Illustrating the point
Consider the following title and the story in the MIT Technology Review article: Meta is desperately trying to make the metaverse happen
Meta’s pricey Meta Quest Pro VR goggles leave us with a clear price tag that seeks to confidently push aside many questions about value. Just as Oscar Wilde’s skepticism was ultimately about the “values” of people seemingly lost in a materialistic society, the current marketplace of virtual, meta, non-fungible, crypto and other novelties begs many questions for those of us old-fashioned “people” who seek to connect price tags to value claims:
- Is the main value claim of many virtual-related goods and assets escaping or distancing from or “sticking it to” a real world that many consumers feel is failing them?
- How does one “price” such a “benefit”? How do we quantify the “value” of tuning out nature and real human contact so we can spend increasing amounts of time in a place where mental energy can focus on whether avatars’ legs are life-like enough?
- How do we think of a Next Best Alternative (NBA) for $1,499 metaverse VR sets? Does buying a solid bike (even motorized for this price tag) and seeing more of the real world even make the possibilities list?
- Has anyone considered the externality cost of, say, living or working in a place where walking around will confront us with a striking split of virtual reality “haves and have-nots”?
- Will the future look at prices paid for anything metaverse, NFT, and crypto as just another, extended tulip mania, and the “value” stripped down in retrospect to the eternal allure of the greater fool theory?
Fine-tuning the point
Quotes are memorable because they may sound like universal truths. In practice, they rarely are. So for every quote we feature at EBITDA Catalyst, we will provide some caveats, if we believe without them the quote could be misunderstood or misapplied. The following caveats apply to this Oscar Wilde’s quote, in our view:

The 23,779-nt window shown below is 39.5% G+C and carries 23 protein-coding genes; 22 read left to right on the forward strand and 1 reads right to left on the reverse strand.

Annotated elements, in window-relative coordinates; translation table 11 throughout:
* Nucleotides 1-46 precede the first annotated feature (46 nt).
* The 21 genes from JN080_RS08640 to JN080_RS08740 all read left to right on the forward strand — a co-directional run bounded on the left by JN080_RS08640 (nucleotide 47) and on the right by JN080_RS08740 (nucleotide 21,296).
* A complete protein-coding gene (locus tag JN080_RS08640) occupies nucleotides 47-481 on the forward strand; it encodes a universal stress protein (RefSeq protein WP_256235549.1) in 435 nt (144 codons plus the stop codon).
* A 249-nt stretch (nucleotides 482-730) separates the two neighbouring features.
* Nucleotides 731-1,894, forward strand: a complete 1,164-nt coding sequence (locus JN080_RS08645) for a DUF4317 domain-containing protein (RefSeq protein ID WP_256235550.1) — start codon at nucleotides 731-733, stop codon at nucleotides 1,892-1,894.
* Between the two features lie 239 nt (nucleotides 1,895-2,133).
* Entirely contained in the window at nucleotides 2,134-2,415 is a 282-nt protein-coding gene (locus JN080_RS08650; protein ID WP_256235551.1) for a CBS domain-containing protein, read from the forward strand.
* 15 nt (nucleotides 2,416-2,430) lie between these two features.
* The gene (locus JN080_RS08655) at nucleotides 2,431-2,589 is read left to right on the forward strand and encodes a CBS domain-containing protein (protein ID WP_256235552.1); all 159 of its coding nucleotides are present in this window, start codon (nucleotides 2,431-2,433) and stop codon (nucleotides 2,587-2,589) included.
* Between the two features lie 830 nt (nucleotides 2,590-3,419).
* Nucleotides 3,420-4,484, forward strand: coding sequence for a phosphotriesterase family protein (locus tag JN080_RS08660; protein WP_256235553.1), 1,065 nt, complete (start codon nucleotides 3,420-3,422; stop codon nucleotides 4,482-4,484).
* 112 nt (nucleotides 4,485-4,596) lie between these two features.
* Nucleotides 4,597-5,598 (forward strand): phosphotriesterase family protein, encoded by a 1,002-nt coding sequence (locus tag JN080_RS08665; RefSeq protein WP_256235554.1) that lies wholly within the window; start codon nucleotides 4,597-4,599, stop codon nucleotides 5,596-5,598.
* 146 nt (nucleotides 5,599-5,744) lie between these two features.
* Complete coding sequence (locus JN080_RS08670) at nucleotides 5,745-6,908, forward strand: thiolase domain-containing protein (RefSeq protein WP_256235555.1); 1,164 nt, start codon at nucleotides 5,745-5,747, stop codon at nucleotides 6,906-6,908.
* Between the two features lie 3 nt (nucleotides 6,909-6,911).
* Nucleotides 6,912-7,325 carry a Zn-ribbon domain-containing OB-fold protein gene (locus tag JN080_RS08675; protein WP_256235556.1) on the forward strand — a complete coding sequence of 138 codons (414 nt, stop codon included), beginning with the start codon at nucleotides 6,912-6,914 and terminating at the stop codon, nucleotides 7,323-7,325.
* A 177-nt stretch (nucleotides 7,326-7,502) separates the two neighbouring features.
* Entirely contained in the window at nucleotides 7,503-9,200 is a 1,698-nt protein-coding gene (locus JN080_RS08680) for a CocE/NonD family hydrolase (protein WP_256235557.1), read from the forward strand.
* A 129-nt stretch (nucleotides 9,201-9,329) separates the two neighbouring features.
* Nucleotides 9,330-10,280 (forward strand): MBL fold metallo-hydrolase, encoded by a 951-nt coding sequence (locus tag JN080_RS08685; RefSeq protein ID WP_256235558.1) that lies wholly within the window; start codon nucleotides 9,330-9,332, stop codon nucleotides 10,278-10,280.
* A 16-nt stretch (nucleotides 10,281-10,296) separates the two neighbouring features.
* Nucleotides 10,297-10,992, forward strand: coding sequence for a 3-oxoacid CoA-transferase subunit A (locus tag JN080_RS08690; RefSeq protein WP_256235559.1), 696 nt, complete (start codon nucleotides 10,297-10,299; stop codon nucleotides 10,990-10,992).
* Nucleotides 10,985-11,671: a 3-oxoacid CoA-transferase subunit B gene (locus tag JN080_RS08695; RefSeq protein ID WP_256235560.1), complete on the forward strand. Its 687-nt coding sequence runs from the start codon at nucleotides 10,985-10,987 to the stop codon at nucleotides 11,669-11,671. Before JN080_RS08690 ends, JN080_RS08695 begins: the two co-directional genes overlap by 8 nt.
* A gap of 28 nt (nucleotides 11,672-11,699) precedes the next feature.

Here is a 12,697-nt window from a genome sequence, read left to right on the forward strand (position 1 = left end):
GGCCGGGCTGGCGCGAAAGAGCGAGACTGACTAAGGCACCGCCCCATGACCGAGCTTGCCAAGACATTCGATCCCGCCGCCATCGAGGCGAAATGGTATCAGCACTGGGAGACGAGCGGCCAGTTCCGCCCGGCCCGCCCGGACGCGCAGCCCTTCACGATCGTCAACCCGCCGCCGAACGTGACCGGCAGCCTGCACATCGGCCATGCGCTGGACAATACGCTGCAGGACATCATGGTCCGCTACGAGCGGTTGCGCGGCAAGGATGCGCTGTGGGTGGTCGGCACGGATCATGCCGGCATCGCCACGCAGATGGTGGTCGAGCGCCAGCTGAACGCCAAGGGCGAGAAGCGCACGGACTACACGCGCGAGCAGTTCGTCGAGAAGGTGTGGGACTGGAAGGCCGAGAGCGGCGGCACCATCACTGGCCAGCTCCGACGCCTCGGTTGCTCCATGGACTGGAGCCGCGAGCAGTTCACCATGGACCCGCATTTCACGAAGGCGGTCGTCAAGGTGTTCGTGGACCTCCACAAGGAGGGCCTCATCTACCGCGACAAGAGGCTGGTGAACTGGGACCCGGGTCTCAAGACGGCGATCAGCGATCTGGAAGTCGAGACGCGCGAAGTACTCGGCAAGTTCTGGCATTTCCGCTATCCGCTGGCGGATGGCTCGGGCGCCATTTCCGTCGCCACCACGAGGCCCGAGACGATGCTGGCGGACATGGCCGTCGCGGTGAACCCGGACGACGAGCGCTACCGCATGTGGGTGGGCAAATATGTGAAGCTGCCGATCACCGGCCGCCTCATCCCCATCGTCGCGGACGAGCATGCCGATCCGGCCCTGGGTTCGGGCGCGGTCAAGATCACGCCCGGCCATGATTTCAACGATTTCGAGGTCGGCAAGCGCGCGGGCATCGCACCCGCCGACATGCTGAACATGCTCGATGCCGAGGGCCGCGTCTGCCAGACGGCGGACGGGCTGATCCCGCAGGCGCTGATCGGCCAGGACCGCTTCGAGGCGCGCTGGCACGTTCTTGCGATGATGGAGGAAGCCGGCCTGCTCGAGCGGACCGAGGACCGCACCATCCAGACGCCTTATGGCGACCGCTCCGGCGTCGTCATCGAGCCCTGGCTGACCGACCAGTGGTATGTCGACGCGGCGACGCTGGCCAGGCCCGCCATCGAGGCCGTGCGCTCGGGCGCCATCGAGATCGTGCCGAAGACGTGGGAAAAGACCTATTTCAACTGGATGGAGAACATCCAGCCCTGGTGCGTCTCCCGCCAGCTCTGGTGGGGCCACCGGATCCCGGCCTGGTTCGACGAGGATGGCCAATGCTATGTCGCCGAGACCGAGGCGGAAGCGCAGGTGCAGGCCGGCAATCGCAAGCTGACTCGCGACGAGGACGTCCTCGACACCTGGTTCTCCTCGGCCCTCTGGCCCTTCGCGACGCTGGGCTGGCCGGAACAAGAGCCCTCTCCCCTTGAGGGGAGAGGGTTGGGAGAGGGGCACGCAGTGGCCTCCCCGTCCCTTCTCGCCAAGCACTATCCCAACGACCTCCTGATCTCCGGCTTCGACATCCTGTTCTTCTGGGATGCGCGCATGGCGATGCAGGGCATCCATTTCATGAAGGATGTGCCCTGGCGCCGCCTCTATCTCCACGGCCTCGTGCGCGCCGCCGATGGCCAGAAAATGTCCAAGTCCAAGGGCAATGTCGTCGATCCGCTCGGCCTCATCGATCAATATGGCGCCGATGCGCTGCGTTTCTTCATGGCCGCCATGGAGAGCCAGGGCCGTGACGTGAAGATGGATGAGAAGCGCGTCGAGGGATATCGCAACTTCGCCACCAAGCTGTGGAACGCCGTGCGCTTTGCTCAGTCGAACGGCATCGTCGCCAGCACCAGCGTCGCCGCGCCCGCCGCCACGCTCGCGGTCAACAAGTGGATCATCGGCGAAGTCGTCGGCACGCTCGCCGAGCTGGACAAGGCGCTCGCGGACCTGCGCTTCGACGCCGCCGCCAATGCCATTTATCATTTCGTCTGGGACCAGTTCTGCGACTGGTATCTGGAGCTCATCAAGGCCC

- Ours is a very different society from Oscar Wilde’s, more affluent, more diverse, and more fragmented on nearly every issue. In pricing, this results in both price and value inviting “segmentation”. One segment’s trash or questionable value claim can be another segment’s treasure and indisputable “truth.” This makes nearly any one-size-fits-all pronouncement likely wrong in some segments.
- VR sets, in our view, have a more feasible path to significant willingness-to-pay (WTP) in specific uses cases such as situational training for police, firefighters, and military, where they can replace or supplement expensive brick-and-mortar training grounds and facilities. Even there, the value questions for a $1,499 gadget that keeps not just your eyes occupied but also your hands on controllers, remain.
- The one “value” Meta seems no longer to target, is building a network effect through low barriers to access (despite claims that the metaverse will be a “social platform of the future” for all). The price they do know sends that message loud and clear.
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